Can Pete Carmichael, Jr. be Sean Payton? That remains to be seen, but one thing is for sure: Having Jonathan Vilma suspended for the whole season is not bad for the Saints defense. David Hawthorne and Curtis Lofton are head and shoulders better than Vilma.
Bountygate will prove to be a distraction, and not having Payton might affect the win-loss column, but the Saints should still make the playoffs, even if they don't win the NFC South.
Like New England, the Saints finish the season out with five of their last eight games at home. They have a couple sets of road trips that will see them away from home in back-to-back weeks.
Winning the Super Bowl with the NFL's worst offensive line is almost unheard of, so one would assume the Giants don't want to take their chances again in 2012.
Well, apparently, the Giants enjoy playing with fire because they did nothing to upgrade the starting offensive line. They did draft a couple of linemen, but the odds of them winning a starting position are slim to none.
Now that my rant is over, I can acknowledge that they replaced Brandon Jacobs with a younger, quicker running back and Mario Manningham with a second-round receiver who should have gone in the first round.
The defending Super Bowl champs don't have their bye week until Week 11. Home and away games are evenly distributed at eight and eight. They have two road trips that have them play consecutive games and one homestand where they are home for two weeks.
2011 was a fall from grace for the Jets. After appearing in back-to-back AFC Championship Games, the playoffs were out of reach, and an above-.500 record was too much to ask for.
Where does the blame lie? In the offense and the pass-rush?
Mark Sanchez regressed in a big way, and Pro Football Focus graded his 2011 season as the worst of his three-year career. Will newly-acquired Tim Tebow be the answer when Sanchez is yanked, or did his luck run out when he left Denver?
This year marks the fall of the Jets. Buffalo will take over second place in the division, and the Jets will be trying to keep their head above water as they finish five of their final eight games on the road.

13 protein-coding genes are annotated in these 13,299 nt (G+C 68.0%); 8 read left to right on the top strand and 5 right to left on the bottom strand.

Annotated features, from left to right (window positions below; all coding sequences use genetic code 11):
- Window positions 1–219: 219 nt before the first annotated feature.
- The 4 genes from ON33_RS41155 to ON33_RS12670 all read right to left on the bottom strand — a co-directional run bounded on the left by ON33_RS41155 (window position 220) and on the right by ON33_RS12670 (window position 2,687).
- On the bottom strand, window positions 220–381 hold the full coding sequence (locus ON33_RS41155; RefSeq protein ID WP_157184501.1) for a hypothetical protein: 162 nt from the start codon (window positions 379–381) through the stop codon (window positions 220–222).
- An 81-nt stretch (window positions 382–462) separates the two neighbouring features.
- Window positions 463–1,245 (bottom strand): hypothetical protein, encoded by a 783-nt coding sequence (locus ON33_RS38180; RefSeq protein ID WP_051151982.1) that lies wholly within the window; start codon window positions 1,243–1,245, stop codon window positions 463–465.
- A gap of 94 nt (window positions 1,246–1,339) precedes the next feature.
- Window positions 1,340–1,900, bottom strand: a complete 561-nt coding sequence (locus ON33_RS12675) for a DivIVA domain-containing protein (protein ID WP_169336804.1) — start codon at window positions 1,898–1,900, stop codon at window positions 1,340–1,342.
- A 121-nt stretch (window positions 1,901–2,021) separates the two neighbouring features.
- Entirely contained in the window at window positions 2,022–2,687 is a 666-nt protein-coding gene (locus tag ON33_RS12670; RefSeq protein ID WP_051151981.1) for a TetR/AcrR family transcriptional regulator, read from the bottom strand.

They only play two divisional games during the second half of the season. Early division games spell trouble, because sometimes, teams need longer than others to gel.
After the passing of Al Davis, the Raiders needed a new leader and identity. Reggie McKenzie didn't see Hue Jackson as the right man for the job after going 8-8 and being fleeced in the Carson Palmer deal. So he went out and hired Dennis Allen, defensive coordinator of the Denver Broncos.
Allen and McKenzie had little to work with this offseason, but they managed to add a few pieces to the puzzle even though they are in salary cap hell. For the Raiders to be successful in 2012, they need to cut back on the penalties and do a better job at defending the pass.
Oakland has a stretch late in the season where it plays three straight home games. Two of those games are in the division. The division games are split equally, three and three.
Lack of resources will prove to have set this franchise back a year.
Instead of signing every free agent under the sun like in 2010, the Eagles spent a great deal of time locking up a few of their key players and dumping salary.
Evan Mathis and Trent Cole proved to be worthy of long-term deals for their performances in 2011. Cole was locked up for six more years, while Mathis was locked up for five. Mathis is arguably the best offensive guard in the game, and Cole might be the best pass-rusher.
In a somewhat surprising move, Asante Samuel was traded to the Falcons for practically nothing, but the Eagles probably felt his cap number was too high.
Philadelphia wraps up the season with two division games, one at Washington and one against the Giants at home. Just like the Steelers, the Eagles only have one division game in the first half of the season.
The Eagles will take the NFC East from the Giants this year.
The Steelers come into this season with one the most renovated offensive lines and one of the most unhappy wide receivers.
Pittsburgh made a point of upgrading its weakest position, the offensive line. David DeCastro and Mike Adams were drafted in succession to protect the Steelers' $100 million investment. It's possible Big Ben won't have to run for his life on every single pass play.
Couple the offensive line additions with their current set of weapons, and things are looking pretty good in Pittsburgh.
In Weeks 11, 12 and 13, the Steelers play three straight divisional games: Baltimore, Cleveland, then Baltimore again. They only play one divisional game during the first eight games of the season.
With improved play up front, look for the Steelers to have a strong season.
In an effort to improve their defense, the Chargers drafted defense in the early rounds. First-round pick Melvin Ingram looks to be the perfect pass-rushing linebacker in the Chargers defense. Jarret Johnson came over from Baltimore, and he'll bring plenty of support in the run game.
On offense, Vincent Jackson left San Diego for good as he headed to Tampa Bay. The Buccaneers threw a pile of money at him, and for that money, the Chargers signed Robert Meachem and Eddie Royal. Both players should prove to be more productive than one Vincent Jackson.
The Chargers will open the season with the Raiders and end the season with the Raiders. Two of their three divisional home games will be in the first half of the season, while the second half of the season has the Chargers playing at Qualcomm five times.